Miller, G.R. (2018) Ch 1: Understanding and measuring plant water use, in Water Management for Sustainable Agriculture, ed. Theib Oweis, Burleigh-Dodds Publishing, Cambridge, UK, doi:10.19103/AS.2017.0037.01.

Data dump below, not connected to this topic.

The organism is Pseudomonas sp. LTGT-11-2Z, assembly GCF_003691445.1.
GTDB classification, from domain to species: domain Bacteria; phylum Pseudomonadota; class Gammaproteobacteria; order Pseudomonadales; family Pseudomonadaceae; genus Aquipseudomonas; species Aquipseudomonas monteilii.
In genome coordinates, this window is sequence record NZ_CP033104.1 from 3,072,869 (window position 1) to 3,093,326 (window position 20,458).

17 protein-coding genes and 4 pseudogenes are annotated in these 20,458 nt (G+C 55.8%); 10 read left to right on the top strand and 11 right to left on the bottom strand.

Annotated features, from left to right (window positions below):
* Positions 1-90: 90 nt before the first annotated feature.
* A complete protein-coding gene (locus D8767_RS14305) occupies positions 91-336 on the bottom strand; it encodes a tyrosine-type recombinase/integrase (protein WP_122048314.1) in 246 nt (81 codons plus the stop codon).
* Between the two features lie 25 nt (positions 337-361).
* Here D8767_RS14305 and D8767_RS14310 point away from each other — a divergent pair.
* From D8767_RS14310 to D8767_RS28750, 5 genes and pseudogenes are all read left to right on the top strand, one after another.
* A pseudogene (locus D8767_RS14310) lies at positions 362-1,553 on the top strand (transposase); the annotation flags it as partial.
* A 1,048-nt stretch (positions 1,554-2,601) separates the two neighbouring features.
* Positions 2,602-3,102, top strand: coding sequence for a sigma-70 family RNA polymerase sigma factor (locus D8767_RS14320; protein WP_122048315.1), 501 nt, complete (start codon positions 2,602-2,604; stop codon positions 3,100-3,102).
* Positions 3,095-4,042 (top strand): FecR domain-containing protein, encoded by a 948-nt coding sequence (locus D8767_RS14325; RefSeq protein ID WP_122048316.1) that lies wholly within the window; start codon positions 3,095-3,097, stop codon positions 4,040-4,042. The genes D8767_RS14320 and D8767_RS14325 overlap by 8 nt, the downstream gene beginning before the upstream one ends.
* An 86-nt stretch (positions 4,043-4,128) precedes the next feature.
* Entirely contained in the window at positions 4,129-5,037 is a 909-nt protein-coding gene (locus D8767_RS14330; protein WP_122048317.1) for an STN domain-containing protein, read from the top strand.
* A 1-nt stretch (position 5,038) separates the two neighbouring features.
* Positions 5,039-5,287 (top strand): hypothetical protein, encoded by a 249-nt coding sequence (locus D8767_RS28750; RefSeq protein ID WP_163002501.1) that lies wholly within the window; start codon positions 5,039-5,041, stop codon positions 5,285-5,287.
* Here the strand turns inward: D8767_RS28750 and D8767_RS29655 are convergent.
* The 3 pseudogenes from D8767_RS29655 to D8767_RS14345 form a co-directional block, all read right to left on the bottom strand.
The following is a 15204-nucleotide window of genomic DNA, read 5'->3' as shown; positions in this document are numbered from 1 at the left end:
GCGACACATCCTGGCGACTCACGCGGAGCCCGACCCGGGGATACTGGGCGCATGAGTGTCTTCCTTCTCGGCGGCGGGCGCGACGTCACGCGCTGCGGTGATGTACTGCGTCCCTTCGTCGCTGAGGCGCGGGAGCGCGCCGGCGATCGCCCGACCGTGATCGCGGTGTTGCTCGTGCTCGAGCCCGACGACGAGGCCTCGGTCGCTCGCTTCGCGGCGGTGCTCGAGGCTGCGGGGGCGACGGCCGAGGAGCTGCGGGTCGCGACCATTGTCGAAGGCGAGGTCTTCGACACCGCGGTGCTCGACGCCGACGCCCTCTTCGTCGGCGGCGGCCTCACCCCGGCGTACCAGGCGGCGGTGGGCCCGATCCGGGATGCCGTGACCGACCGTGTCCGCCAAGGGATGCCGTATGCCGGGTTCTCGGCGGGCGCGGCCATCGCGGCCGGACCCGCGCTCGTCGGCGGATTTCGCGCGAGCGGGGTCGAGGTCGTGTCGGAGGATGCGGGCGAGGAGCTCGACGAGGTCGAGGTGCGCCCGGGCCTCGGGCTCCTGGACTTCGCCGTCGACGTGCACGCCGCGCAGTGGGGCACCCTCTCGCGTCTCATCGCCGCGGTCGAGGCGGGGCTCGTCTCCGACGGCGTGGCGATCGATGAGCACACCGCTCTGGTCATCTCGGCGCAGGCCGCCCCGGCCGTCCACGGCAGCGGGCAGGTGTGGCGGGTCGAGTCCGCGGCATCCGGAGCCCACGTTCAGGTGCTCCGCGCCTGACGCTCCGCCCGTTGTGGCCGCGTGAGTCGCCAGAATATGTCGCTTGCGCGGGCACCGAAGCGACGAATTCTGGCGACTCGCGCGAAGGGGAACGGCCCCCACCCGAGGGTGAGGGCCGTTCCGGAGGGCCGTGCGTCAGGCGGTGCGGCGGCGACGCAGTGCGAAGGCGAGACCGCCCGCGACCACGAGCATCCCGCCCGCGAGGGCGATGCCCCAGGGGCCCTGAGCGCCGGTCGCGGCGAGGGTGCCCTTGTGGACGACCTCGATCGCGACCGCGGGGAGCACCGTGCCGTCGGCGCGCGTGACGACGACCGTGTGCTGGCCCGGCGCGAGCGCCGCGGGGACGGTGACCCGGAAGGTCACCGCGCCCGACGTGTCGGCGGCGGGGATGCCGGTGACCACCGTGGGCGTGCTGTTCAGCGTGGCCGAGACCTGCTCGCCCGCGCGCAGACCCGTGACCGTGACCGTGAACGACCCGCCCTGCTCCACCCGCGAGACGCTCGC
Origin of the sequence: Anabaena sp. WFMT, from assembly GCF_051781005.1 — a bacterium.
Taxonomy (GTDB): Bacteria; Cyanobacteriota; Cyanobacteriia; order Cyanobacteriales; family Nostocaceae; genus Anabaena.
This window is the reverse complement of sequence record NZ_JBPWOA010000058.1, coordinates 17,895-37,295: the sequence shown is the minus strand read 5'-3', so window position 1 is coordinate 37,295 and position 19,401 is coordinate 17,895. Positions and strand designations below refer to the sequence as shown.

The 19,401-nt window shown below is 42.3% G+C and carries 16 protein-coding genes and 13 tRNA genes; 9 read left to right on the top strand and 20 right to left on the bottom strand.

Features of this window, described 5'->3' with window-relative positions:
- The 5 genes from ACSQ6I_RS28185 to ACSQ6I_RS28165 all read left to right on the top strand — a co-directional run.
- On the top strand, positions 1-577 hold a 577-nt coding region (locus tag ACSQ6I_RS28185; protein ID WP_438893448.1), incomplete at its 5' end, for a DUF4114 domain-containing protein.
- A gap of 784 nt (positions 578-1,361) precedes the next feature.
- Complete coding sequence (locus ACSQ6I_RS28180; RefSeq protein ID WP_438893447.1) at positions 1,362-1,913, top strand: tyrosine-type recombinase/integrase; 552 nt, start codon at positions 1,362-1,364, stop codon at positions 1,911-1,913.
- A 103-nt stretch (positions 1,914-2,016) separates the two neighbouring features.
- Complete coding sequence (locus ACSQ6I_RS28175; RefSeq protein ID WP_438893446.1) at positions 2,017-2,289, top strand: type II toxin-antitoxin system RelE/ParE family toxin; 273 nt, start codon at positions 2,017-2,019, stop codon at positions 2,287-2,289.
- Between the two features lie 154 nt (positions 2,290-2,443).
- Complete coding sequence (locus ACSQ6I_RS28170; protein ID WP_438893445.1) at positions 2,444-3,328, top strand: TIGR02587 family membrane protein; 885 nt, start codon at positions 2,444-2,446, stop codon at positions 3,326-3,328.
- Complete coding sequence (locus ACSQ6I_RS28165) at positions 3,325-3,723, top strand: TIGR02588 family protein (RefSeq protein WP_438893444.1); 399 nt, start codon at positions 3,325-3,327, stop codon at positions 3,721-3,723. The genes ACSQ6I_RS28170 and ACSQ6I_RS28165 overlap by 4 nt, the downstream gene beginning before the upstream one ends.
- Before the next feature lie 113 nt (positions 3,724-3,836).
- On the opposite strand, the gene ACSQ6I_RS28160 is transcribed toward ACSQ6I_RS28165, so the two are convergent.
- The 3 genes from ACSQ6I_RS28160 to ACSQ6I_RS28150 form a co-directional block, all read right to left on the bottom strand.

Plant uptake of water is controlled by two interconnected balances at the land surface: the partitioning of energy arriving as solar radiation and the partitioning of water arriving as precipitation. Evapotranspiration (ET) is the critical link between the two, as it requires large amounts of energy to change the state of water and return it to the atmosphere as vapour. Plants are both the regulators and the beneficiaries of this complex process. As water flows from underground stores through a plant to the atmosphere, it provides structure to the plant’s tissues, to act as a reagent in biochemical reactions, transport dissolved constituents such as gases and critical nutrients and regulate its temperature. This flow of water along what is known as the soil-plant-atmosphere continuum (SPAC) is typically regarded as ‘the dominant process in plant water relations’ (Kramer and Boyer, 1995).